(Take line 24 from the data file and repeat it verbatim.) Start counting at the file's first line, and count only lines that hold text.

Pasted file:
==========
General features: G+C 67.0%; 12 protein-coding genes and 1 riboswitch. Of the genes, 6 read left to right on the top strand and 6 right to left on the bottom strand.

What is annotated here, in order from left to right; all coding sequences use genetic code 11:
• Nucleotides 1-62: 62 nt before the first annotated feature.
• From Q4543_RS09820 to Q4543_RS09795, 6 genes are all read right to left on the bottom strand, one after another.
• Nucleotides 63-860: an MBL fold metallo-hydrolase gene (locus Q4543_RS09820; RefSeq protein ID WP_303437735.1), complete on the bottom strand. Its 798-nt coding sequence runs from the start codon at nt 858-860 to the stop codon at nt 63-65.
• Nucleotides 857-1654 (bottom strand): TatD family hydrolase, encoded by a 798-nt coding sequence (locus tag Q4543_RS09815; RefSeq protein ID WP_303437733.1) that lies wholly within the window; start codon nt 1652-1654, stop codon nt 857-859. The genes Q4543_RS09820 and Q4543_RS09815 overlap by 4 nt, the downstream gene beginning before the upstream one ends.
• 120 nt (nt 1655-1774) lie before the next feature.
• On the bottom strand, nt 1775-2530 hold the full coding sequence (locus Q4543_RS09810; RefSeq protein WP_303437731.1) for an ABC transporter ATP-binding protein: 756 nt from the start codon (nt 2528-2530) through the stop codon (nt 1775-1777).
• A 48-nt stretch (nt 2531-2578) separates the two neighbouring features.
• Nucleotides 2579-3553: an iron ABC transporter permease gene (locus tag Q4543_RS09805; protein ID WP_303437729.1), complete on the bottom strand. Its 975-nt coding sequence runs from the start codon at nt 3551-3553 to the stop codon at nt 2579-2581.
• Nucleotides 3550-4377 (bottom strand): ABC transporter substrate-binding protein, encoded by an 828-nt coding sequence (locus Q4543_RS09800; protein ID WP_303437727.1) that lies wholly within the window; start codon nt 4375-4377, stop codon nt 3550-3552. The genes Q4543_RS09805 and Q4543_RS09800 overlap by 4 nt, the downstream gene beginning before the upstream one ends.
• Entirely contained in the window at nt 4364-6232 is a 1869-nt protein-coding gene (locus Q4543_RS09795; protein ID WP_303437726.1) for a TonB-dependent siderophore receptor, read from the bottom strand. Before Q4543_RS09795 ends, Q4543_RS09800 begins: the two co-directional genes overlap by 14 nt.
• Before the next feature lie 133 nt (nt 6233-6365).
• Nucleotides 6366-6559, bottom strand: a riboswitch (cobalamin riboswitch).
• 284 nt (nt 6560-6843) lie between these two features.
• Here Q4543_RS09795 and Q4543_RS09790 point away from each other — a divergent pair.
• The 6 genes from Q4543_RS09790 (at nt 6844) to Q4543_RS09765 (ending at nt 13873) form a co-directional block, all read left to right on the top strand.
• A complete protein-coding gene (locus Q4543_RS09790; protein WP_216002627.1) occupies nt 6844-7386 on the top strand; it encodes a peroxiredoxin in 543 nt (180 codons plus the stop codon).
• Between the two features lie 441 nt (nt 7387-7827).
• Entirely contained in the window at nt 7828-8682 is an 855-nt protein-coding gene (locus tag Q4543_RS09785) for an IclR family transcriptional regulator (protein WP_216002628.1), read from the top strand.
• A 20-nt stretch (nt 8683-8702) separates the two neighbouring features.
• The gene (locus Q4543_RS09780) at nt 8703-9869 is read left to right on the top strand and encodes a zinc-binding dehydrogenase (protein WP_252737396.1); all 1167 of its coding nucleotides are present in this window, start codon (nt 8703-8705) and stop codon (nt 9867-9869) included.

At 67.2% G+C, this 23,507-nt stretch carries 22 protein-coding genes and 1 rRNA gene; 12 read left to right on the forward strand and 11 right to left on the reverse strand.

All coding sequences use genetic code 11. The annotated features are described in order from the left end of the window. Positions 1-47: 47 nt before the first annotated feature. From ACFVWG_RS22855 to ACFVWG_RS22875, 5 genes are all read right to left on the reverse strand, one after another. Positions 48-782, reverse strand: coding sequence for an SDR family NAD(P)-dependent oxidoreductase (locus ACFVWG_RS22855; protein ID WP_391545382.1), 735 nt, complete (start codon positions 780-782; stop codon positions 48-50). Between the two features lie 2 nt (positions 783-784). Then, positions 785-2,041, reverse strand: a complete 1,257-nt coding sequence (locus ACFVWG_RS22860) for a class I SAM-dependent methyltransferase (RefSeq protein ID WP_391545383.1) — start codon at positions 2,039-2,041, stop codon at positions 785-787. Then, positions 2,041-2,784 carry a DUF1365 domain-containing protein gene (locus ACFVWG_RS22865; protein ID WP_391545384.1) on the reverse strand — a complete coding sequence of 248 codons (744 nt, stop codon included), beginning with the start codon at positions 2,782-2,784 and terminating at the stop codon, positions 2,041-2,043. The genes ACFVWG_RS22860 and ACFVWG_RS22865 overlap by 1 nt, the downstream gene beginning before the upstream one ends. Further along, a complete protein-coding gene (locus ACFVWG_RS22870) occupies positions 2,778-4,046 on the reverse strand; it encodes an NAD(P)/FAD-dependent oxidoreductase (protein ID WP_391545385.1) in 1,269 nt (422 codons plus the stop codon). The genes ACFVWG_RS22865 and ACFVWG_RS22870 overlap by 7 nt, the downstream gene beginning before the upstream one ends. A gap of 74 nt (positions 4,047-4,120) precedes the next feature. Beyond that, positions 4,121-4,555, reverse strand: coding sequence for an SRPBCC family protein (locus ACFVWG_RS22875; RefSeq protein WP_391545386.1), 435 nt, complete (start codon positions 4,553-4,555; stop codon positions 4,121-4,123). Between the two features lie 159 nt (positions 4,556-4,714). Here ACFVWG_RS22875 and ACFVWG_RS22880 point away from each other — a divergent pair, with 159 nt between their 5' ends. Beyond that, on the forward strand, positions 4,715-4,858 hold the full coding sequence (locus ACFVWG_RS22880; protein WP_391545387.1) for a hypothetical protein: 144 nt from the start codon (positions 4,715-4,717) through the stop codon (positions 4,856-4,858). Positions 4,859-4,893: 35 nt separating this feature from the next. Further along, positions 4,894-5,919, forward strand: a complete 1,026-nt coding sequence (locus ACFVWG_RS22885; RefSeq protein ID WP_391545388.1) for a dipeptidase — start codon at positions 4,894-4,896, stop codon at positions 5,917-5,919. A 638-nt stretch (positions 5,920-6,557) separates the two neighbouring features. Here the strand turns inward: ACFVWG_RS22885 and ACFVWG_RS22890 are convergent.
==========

All coding sequences use genetic code 11. The annotated features are described in order from the left end of the window. Positions 1-47: 47 nt before the first annotated feature. From ACFVWG_RS22855 to ACFVWG_RS22875, 5 genes are all read right to left on the reverse strand, one after another. Positions 48-782, reverse strand: coding sequence for an SDR family NAD(P)-dependent oxidoreductase (locus ACFVWG_RS22855; protein ID WP_391545382.1), 735 nt, complete (start codon positions 780-782; stop codon positions 48-50). Between the two features lie 2 nt (positions 783-784). Then, positions 785-2,041, reverse strand: a complete 1,257-nt coding sequence (locus ACFVWG_RS22860) for a class I SAM-dependent methyltransferase (RefSeq protein ID WP_391545383.1) — start codon at positions 2,039-2,041, stop codon at positions 785-787. Then, positions 2,041-2,784 carry a DUF1365 domain-containing protein gene (locus ACFVWG_RS22865; protein ID WP_391545384.1) on the reverse strand — a complete coding sequence of 248 codons (744 nt, stop codon included), beginning with the start codon at positions 2,782-2,784 and terminating at the stop codon, positions 2,041-2,043. The genes ACFVWG_RS22860 and ACFVWG_RS22865 overlap by 1 nt, the downstream gene beginning before the upstream one ends. Further along, a complete protein-coding gene (locus ACFVWG_RS22870) occupies positions 2,778-4,046 on the reverse strand; it encodes an NAD(P)/FAD-dependent oxidoreductase (protein ID WP_391545385.1) in 1,269 nt (422 codons plus the stop codon). The genes ACFVWG_RS22865 and ACFVWG_RS22870 overlap by 7 nt, the downstream gene beginning before the upstream one ends. A gap of 74 nt (positions 4,047-4,120) precedes the next feature. Beyond that, positions 4,121-4,555, reverse strand: coding sequence for an SRPBCC family protein (locus ACFVWG_RS22875; RefSeq protein WP_391545386.1), 435 nt, complete (start codon positions 4,553-4,555; stop codon positions 4,121-4,123). Between the two features lie 159 nt (positions 4,556-4,714). Here ACFVWG_RS22875 and ACFVWG_RS22880 point away from each other — a divergent pair, with 159 nt between their 5' ends. Beyond that, on the forward strand, positions 4,715-4,858 hold the full coding sequence (locus ACFVWG_RS22880; protein WP_391545387.1) for a hypothetical protein: 144 nt from the start codon (positions 4,715-4,717) through the stop codon (positions 4,856-4,858). Positions 4,859-4,893: 35 nt separating this feature from the next. Further along, positions 4,894-5,919, forward strand: a complete 1,026-nt coding sequence (locus ACFVWG_RS22885; RefSeq protein ID WP_391545388.1) for a dipeptidase — start codon at positions 4,894-4,896, stop codon at positions 5,917-5,919. A 638-nt stretch (positions 5,920-6,557) separates the two neighbouring features. Here the strand turns inward: ACFVWG_RS22885 and ACFVWG_RS22890 are convergent.